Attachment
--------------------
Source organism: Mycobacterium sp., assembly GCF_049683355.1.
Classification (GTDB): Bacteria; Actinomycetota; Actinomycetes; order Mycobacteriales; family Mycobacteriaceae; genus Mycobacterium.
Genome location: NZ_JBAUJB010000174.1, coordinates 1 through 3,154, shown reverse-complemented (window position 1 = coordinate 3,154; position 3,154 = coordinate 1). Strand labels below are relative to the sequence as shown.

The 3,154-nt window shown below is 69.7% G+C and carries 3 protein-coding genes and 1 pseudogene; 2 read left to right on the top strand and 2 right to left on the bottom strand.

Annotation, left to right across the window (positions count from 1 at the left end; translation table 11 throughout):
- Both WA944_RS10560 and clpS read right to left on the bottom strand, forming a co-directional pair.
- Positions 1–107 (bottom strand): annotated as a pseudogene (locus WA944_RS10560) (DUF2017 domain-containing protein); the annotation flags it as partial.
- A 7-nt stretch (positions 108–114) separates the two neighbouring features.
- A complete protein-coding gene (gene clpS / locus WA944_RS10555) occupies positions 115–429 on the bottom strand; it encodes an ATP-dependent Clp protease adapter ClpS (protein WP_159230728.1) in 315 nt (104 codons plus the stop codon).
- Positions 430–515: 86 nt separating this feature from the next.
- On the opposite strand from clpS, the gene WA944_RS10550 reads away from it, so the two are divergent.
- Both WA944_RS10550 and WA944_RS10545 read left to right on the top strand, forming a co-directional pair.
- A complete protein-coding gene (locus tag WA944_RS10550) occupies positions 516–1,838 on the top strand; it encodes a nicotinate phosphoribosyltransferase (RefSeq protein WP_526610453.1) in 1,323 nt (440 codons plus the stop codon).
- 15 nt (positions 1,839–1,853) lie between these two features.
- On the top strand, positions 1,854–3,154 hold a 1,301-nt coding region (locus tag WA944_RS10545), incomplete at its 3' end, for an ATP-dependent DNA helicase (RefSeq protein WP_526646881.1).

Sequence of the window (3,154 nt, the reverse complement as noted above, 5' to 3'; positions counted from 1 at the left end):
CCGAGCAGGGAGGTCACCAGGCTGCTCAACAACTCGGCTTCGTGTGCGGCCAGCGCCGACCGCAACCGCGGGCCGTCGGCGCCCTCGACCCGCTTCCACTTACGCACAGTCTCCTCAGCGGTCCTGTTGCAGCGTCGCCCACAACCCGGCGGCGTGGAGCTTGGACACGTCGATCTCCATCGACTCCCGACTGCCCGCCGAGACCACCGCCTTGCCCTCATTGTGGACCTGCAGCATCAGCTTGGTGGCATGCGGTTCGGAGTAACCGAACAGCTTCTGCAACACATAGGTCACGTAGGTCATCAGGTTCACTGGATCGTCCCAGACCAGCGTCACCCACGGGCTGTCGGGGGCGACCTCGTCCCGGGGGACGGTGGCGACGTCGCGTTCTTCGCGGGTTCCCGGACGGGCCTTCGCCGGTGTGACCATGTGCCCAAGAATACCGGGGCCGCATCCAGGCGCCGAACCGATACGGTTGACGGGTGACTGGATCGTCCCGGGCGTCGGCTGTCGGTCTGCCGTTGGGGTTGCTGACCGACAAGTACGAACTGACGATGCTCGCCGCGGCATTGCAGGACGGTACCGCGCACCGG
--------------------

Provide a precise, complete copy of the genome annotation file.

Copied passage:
Source organism: Mycobacterium sp., assembly GCF_049683355.1.
Classification (GTDB): Bacteria; Actinomycetota; Actinomycetes; order Mycobacteriales; family Mycobacteriaceae; genus Mycobacterium.
Genome location: NZ_JBAUJB010000174.1, coordinates 1 through 3,154, shown reverse-complemented (window position 1 = coordinate 3,154; position 3,154 = coordinate 1). Strand labels below are relative to the sequence as shown.

The 3,154-nt window shown below is 69.7% G+C and carries 3 protein-coding genes and 1 pseudogene; 2 read left to right on the top strand and 2 right to left on the bottom strand.

Annotation, left to right across the window (positions count from 1 at the left end; translation table 11 throughout):
- Both WA944_RS10560 and clpS read right to left on the bottom strand, forming a co-directional pair.
- Positions 1–107 (bottom strand): annotated as a pseudogene (locus WA944_RS10560) (DUF2017 domain-containing protein); the annotation flags it as partial.
- A 7-nt stretch (positions 108–114) separates the two neighbouring features.
- A complete protein-coding gene (gene clpS / locus WA944_RS10555) occupies positions 115–429 on the bottom strand; it encodes an ATP-dependent Clp protease adapter ClpS (protein WP_159230728.1) in 315 nt (104 codons plus the stop codon).
- Positions 430–515: 86 nt separating this feature from the next.
- On the opposite strand from clpS, the gene WA944_RS10550 reads away from it, so the two are divergent.
- Both WA944_RS10550 and WA944_RS10545 read left to right on the top strand, forming a co-directional pair.
- A complete protein-coding gene (locus tag WA944_RS10550) occupies positions 516–1,838 on the top strand; it encodes a nicotinate phosphoribosyltransferase (RefSeq protein WP_526610453.1) in 1,323 nt (440 codons plus the stop codon).
- 15 nt (positions 1,839–1,853) lie between these two features.
- On the top strand, positions 1,854–3,154 hold a 1,301-nt coding region (locus tag WA944_RS10545), incomplete at its 3' end, for an ATP-dependent DNA helicase (RefSeq protein WP_526646881.1).

Sequence of the window (3,154 nt, the reverse complement as noted above, 5' to 3'; positions counted from 1 at the left end):
CCGAGCAGGGAGGTCACCAGGCTGCTCAACAACTCGGCTTCGTGTGCGGCCAGCGCCGACCGCAACCGCGGGCCGTCGGCGCCCTCGACCCGCTTCCACTTACGCACAGTCTCCTCAGCGGTCCTGTTGCAGCGTCGCCCACAACCCGGCGGCGTGGAGCTTGGACACGTCGATCTCCATCGACTCCCGACTGCCCGCCGAGACCACCGCCTTGCCCTCATTGTGGACCTGCAGCATCAGCTTGGTGGCATGCGGTTCGGAGTAACCGAACAGCTTCTGCAACACATAGGTCACGTAGGTCATCAGGTTCACTGGATCGTCCCAGACCAGCGTCACCCACGGGCTGTCGGGGGCGACCTCGTCCCGGGGGACGGTGGCGACGTCGCGTTCTTCGCGGGTTCCCGGACGGGCCTTCGCCGGTGTGACCATGTGCCCAAGAATACCGGGGCCGCATCCAGGCGCCGAACCGATACGGTTGACGGGTGACTGGATCGTCCCGGGCGTCGGCTGTCGGTCTGCCGTTGGGGTTGCTGACCGACAAGTACGAACTGACGATGCTCGCCGCGGCATTGCAGGACGGTACCGCGCACCGG